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The phrase you are asking about can be found in Chapter 7 of this book. Douglass uses it to refer to the ability to read. He talks about how he used to go out among the poor white kids and give them bread that he had (he had more to eat than they did). In return, he would get from them the bread of knowledge as they would help him learn to read.
What Douglass means by this phrase is that knowledge was very important to him. We often use the word bread to simply mean nourishment in general -- something that gives us life. Douglass refers to knowledge in this way because getting it was so important to his life.
In Chapter 7 of The Narrative of the Life of Frederick Douglass, Douglass describes his life in Baltimore as a young slave in the city. His mistress teaches him the elementary steps of reading, as she does not yet realize that the society around her condemns the teaching of slaves. The society believes that reading will corrupt them and make them unfit as slaves.
Douglass writes, "I used also to carry bread with me...I was much better off in this regard than many of the poor white children in our neighborhood. This bread I used to bestow upon the hungry little urchins, who, in return, would give me that more valuable bread of knowledge." As an urban slave, as opposed to a slave on the plantation, he has access to bread, which makes him much better fed than some of the poor whites around him. He uses this bread to bribe white children into teaching him to read. He believes that learning to read is more important than having food; therefore the "bread of knowledge" is more important than actual bread.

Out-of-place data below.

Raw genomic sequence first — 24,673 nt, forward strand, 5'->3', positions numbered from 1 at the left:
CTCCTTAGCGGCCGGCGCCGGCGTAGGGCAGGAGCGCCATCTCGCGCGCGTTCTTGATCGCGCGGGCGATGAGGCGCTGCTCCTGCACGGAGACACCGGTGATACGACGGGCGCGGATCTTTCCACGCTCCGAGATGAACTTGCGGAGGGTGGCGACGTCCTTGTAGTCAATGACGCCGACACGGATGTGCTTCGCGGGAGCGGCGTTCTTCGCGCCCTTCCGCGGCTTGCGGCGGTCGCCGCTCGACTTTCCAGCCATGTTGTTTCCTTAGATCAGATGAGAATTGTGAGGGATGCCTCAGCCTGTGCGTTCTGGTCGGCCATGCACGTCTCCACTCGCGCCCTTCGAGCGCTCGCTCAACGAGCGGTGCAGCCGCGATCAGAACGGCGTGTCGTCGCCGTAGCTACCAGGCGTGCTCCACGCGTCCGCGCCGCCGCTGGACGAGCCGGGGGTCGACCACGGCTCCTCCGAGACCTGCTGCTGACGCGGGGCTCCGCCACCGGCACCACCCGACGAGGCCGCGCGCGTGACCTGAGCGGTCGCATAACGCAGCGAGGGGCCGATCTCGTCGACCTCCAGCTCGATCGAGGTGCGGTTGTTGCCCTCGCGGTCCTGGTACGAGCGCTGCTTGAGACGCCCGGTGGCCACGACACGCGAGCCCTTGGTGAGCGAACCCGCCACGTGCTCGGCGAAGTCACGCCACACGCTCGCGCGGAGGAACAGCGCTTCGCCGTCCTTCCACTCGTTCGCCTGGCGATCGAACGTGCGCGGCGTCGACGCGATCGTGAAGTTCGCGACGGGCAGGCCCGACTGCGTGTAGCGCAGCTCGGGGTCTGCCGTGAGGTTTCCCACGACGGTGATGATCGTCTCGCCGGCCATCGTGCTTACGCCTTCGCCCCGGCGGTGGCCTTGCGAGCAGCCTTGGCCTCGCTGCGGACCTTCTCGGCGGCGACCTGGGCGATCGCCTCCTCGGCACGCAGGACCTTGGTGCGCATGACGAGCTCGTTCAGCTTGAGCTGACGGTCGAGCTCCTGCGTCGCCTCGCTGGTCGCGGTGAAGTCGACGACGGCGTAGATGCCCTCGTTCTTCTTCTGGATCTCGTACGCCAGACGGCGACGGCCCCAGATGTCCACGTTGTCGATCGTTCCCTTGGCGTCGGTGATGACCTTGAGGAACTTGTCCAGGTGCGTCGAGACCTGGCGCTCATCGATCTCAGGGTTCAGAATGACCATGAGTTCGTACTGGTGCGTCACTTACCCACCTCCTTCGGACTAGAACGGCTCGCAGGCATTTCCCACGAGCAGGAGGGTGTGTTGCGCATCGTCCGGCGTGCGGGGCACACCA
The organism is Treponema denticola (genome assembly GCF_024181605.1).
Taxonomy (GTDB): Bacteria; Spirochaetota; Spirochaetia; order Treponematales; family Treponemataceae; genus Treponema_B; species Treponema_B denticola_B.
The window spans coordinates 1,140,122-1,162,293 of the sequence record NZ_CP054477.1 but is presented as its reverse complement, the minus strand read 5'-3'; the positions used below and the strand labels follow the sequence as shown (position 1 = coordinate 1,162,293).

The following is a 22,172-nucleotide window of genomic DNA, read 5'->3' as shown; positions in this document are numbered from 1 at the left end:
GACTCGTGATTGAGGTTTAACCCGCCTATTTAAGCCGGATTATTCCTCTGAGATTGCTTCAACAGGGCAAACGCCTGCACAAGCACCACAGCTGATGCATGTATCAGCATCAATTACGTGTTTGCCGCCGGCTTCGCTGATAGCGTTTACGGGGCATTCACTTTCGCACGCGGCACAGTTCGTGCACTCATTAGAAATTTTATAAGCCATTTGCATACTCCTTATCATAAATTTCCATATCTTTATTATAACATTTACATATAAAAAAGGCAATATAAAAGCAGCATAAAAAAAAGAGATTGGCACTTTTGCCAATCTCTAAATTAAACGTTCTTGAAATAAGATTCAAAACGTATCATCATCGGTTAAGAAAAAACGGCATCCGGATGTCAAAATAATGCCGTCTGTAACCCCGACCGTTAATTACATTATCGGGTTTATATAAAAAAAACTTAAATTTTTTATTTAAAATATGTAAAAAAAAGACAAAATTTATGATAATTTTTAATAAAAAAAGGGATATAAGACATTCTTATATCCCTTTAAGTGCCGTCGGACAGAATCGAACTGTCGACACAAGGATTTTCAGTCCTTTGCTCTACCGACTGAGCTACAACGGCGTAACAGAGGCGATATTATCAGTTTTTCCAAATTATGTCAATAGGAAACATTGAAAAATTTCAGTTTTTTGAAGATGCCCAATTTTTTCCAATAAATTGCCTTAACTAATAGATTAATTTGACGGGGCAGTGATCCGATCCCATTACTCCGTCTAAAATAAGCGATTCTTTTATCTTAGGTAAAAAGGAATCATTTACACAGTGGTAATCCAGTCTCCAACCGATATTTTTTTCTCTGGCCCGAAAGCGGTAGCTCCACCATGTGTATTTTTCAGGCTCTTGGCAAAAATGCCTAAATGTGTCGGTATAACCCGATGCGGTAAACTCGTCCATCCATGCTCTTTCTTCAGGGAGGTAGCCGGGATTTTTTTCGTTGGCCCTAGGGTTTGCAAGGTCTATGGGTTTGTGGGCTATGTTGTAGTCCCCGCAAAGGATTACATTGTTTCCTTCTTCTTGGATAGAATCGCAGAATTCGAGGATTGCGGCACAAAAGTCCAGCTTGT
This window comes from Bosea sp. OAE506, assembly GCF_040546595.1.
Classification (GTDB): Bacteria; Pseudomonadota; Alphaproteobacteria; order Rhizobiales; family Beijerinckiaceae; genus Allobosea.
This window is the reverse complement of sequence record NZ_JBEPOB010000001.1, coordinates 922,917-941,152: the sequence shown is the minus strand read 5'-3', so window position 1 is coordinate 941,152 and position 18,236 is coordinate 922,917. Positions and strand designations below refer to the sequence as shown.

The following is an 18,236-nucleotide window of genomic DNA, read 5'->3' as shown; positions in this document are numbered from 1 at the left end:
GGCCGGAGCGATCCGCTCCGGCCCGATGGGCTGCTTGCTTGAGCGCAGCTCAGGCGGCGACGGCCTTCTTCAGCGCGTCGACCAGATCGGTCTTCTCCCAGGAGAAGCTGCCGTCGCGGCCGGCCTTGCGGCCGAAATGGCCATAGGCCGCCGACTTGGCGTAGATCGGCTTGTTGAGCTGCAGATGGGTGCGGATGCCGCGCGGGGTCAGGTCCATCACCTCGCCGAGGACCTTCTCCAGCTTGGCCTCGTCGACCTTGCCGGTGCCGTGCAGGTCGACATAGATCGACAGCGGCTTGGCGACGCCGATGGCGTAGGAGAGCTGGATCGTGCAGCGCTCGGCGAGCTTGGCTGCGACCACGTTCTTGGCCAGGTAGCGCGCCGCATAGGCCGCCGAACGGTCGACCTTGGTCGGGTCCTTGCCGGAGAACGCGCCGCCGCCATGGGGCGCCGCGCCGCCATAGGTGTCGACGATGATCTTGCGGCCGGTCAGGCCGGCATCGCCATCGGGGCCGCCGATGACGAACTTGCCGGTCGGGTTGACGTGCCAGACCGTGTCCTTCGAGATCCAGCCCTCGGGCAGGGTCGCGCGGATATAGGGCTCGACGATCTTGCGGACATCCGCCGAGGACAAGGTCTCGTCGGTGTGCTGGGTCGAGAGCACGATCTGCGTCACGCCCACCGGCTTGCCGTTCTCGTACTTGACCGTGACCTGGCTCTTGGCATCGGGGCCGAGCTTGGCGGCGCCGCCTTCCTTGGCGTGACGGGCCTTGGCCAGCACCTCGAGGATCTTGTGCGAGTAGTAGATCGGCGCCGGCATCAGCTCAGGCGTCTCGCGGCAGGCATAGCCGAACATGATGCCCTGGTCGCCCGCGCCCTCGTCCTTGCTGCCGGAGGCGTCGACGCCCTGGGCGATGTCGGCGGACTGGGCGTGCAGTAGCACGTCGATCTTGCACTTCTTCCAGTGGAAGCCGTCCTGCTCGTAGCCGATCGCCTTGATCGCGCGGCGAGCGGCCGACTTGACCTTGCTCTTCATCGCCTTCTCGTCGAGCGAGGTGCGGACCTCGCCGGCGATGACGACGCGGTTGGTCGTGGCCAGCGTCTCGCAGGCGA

Douglass's readers were well acquainted with the Bible, in which bread is often equated with the essence of life. To Douglass, knowledge is the essential part of life, and he is willing to take a risk by bribing white children in order to learn. He knows that learning will help free him from slavery because he will have the ability to free his mind and body from his captors.
Douglass' use of the word "bread" suggests that knowledge is as necessary to human life as is food.
Furthermore, Douglass is clearly playing upon his readers' knowledge of the Bible. (His memoir was intended as an argument against slavery.) In the Bible, references to bread in the New Testament are numerous, and Jesus' body itself is equated with bread, among other things.
The Lord's Prayer is Jesus' own words in which he asks for "our daily bread"--the stuff of life here are again directly equated to our spiritual well-being.
Therefore, bread, and by metaphor, knowledge, take on a sacramental, holy quality for Douglass, and, he hopes, in the minds of his readers.
Knowledge, for Douglass and his audience, is not merely a matter of literacy, it is also about becoming fully human, and fully capable of developing spiritually, morally and emotionally.
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